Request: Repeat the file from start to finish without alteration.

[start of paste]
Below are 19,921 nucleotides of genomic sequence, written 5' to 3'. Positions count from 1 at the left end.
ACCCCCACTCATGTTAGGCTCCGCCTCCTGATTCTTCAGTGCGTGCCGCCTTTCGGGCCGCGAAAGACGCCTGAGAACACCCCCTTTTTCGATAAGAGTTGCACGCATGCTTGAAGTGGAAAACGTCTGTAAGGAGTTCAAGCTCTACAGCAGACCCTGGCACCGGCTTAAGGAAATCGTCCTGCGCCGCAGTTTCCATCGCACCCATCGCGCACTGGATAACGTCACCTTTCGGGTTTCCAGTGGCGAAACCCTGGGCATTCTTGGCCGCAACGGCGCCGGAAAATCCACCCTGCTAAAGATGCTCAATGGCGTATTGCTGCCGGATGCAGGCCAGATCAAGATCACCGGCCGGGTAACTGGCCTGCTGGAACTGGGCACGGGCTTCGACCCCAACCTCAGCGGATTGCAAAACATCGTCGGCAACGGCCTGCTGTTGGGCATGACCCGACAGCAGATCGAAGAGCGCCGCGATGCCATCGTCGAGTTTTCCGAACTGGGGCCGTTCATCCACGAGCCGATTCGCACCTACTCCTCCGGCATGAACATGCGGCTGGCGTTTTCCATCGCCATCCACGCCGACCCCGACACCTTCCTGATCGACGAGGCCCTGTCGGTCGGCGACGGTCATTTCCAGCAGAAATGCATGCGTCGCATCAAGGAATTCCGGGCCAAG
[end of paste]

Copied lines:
Below are 19,921 nucleotides of genomic sequence, written 5' to 3'. Positions count from 1 at the left end.
ACCCCCACTCATGTTAGGCTCCGCCTCCTGATTCTTCAGTGCGTGCCGCCTTTCGGGCCGCGAAAGACGCCTGAGAACACCCCCTTTTTCGATAAGAGTTGCACGCATGCTTGAAGTGGAAAACGTCTGTAAGGAGTTCAAGCTCTACAGCAGACCCTGGCACCGGCTTAAGGAAATCGTCCTGCGCCGCAGTTTCCATCGCACCCATCGCGCACTGGATAACGTCACCTTTCGGGTTTCCAGTGGCGAAACCCTGGGCATTCTTGGCCGCAACGGCGCCGGAAAATCCACCCTGCTAAAGATGCTCAATGGCGTATTGCTGCCGGATGCAGGCCAGATCAAGATCACCGGCCGGGTAACTGGCCTGCTGGAACTGGGCACGGGCTTCGACCCCAACCTCAGCGGATTGCAAAACATCGTCGGCAACGGCCTGCTGTTGGGCATGACCCGACAGCAGATCGAAGAGCGCCGCGATGCCATCGTCGAGTTTTCCGAACTGGGGCCGTTCATCCACGAGCCGATTCGCACCTACTCCTCCGGCATGAACATGCGGCTGGCGTTTTCCATCGCCATCCACGCCGACCCCGACACCTTCCTGATCGACGAGGCCCTGTCGGTCGGCGACGGTCATTTCCAGCAGAAATGCATGCGTCGCATCAAGGAATTCCGGGCCAAG